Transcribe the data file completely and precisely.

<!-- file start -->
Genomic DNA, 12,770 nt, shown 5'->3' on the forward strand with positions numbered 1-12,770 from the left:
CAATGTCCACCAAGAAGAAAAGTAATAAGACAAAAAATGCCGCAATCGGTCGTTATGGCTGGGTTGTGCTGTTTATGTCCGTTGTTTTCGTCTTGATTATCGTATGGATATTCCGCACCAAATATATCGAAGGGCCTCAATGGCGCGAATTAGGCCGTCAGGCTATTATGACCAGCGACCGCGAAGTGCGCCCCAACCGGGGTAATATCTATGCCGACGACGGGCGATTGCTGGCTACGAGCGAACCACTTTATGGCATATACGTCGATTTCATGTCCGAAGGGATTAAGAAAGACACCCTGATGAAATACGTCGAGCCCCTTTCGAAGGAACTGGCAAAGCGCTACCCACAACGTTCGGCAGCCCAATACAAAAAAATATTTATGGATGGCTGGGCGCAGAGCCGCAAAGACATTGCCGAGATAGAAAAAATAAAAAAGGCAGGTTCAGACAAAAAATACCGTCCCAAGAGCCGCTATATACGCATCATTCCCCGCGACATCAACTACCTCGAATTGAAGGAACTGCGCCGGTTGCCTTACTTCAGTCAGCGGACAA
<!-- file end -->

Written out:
Genomic DNA, 12,770 nt, shown 5'->3' on the forward strand with positions numbered 1-12,770 from the left:
CAATGTCCACCAAGAAGAAAAGTAATAAGACAAAAAATGCCGCAATCGGTCGTTATGGCTGGGTTGTGCTGTTTATGTCCGTTGTTTTCGTCTTGATTATCGTATGGATATTCCGCACCAAATATATCGAAGGGCCTCAATGGCGCGAATTAGGCCGTCAGGCTATTATGACCAGCGACCGCGAAGTGCGCCCCAACCGGGGTAATATCTATGCCGACGACGGGCGATTGCTGGCTACGAGCGAACCACTTTATGGCATATACGTCGATTTCATGTCCGAAGGGATTAAGAAAGACACCCTGATGAAATACGTCGAGCCCCTTTCGAAGGAACTGGCAAAGCGCTACCCACAACGTTCGGCAGCCCAATACAAAAAAATATTTATGGATGGCTGGGCGCAGAGCCGCAAAGACATTGCCGAGATAGAAAAAATAAAAAAGGCAGGTTCAGACAAAAAATACCGTCCCAAGAGCCGCTATATACGCATCATTCCCCGCGACATCAACTACCTCGAATTGAAGGAACTGCGCCGGTTGCCTTACTTCAGTCAGCGGACAA